Following is an entire timeline of my creation of Boy Culture, the novel that became the current film. I’m laying it out once and for all because I have a terrible, terrible memory (one that often suggests wrong details rather than simply blanking) and I am constantly asked about these details and have probably given a million little versions.
Spurring me on is that I recently had the pleasure of being e-interviewed by Matt Zakosek for my alma mater's school newspaper, The Chicago Maroon. (That always reminds me of Bugs Bunny saying, “What a maroon!”) Like me, he's gay, a product or survivor of U of C, named Matt and a writer. Can't ask for a more sympathetic interviewer. Matt asked me tons of things relating to the creation of the Boy Culture novel, since my original short story on which I'd based it was written at the U of C, used to get into a very tough short-story course with the legendary Richard Stern, published in a short-lived campus art mag (published by my roommate) and expanded into a novella that served as my thesis to graduate.
He's going to kill me for not finding the time to do this until 10 minutes after it was published, but I spent part of the weekend rummaging in my art and writing bins in search of the original story, which I scanned and will share here along with photos from the period and drawings I made during the 1989 to 1994 period leading up to the novel’s publication. Like this one, of me with a beard...my Grandma Rettenmund said, "Oh, no, not with your beautiful face!" I hadn't been aware of any beautiful face. I was unconvinced. But, hedging my bets, I shaved.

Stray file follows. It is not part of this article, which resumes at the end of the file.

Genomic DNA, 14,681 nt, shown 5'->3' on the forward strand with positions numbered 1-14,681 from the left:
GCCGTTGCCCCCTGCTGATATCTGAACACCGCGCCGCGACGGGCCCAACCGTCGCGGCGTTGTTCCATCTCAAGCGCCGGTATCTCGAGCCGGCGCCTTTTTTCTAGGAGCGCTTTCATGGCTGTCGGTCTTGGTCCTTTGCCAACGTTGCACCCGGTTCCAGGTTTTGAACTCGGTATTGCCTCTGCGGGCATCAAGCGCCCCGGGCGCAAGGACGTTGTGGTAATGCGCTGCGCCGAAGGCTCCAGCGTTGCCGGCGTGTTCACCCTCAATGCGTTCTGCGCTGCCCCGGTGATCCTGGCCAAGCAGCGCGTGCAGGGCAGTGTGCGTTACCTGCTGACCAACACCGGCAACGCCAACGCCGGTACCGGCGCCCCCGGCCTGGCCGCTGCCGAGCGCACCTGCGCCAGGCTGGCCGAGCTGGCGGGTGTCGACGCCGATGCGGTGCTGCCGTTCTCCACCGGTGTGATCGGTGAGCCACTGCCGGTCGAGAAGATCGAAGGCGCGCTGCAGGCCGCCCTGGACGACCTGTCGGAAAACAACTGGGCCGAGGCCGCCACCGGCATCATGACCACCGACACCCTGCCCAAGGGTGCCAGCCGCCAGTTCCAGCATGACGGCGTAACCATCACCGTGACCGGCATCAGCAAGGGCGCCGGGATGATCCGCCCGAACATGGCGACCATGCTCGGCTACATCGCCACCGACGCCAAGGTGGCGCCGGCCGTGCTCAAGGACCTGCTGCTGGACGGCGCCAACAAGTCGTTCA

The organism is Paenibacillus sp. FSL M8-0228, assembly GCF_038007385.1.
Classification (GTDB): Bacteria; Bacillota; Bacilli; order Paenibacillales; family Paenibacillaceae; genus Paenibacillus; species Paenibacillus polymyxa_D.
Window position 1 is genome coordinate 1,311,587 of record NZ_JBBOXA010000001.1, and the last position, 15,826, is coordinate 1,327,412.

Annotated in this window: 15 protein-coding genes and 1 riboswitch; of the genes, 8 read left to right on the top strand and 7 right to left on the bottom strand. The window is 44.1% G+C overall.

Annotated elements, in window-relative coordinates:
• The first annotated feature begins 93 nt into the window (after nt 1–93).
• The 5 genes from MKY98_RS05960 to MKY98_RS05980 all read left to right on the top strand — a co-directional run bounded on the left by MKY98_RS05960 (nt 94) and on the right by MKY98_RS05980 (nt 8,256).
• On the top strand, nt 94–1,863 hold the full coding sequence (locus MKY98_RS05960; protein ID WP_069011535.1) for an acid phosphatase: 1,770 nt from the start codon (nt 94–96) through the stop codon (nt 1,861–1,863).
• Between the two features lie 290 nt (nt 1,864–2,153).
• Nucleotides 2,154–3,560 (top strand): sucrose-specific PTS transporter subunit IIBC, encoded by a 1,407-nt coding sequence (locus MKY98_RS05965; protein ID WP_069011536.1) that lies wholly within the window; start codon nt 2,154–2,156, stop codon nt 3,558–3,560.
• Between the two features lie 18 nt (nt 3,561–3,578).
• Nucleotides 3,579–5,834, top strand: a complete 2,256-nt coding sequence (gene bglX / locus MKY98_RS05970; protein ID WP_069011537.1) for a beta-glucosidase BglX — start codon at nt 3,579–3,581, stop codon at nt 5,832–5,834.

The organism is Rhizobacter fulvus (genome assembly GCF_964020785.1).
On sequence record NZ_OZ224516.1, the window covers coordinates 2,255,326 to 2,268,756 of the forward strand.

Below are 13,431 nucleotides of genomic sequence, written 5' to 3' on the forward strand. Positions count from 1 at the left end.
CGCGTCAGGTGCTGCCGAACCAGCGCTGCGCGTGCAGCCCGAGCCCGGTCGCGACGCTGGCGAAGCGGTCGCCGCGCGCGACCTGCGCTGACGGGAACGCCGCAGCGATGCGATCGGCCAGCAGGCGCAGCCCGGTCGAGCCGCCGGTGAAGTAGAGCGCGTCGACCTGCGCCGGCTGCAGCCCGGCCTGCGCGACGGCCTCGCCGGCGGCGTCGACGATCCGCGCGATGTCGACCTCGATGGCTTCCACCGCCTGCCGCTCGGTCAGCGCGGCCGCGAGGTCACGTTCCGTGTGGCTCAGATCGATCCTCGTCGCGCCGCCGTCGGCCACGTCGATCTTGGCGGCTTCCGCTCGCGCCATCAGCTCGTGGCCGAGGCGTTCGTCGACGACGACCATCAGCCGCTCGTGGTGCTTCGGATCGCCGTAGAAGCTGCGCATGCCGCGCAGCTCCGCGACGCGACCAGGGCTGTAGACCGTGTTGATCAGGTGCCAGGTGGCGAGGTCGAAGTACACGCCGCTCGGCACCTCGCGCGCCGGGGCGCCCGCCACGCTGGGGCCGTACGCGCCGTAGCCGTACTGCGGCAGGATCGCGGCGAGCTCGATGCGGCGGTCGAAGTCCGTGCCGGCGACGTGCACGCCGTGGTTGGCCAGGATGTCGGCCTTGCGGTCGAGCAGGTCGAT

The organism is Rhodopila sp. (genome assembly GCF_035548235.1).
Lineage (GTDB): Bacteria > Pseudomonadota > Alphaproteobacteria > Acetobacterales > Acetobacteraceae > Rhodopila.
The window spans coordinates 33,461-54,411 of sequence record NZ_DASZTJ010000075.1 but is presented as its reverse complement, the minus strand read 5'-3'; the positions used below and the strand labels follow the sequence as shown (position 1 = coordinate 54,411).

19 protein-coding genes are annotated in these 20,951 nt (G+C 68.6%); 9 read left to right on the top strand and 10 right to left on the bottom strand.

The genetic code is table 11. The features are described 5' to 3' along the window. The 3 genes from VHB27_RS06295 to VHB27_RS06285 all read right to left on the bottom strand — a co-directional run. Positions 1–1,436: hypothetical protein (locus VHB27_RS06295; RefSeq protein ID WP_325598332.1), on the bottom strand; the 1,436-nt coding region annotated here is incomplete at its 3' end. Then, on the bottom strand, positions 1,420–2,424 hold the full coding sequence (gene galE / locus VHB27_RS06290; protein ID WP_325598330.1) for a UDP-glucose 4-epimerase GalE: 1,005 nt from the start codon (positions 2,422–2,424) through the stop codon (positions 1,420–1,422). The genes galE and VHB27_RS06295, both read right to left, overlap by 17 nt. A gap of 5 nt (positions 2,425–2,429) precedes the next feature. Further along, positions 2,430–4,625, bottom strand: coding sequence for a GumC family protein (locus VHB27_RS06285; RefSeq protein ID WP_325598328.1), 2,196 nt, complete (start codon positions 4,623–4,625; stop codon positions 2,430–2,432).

When I was a junior (aka 20), I had to submit a story to be considered for the Stern class, so overnight I wrote a piece that felt very radical to me and incorporated a lot of my resentment for the school's all-work-and-no-gay atmosphere. (Two years earlier, I had impulsively chosen The Breakfast Club as the piece of art that most affected my life when writing my admissions essay, so I'd found shooting from the hip quite effective at a school known for academic fanaticism.) I based the story on a classmate’s comment that an intimate friend of his from high school—a straight guy—had turned tricks back home. I had been thinking for some time about what kinds of tricks your mind might play on you if you were privy to the hypocritical double lives of people around you, and if you were the type of person prone to crossing lines just to see what it felt like on the other side. When I met this Midwest hustler, he had no personality at all—he was a blank.
I wanted to fill in the blank.
The submission, "Straight Story," got me into the class...but then I had to show up and actually read the thing, including all the anger and sex and profanity. I was scared to death, but I read it with gusto, acting out the parts. The class was impressed...or stunned? Professor Stern was a huge supporter and that was a lot to take in, but I appreciated it even when he eventually said the story had a schoolboy whimsy to it. One of my classmates observed that it was brave for me to do something so autobiographical (I guess the first-person is persuasive!) and also so "sociopathic."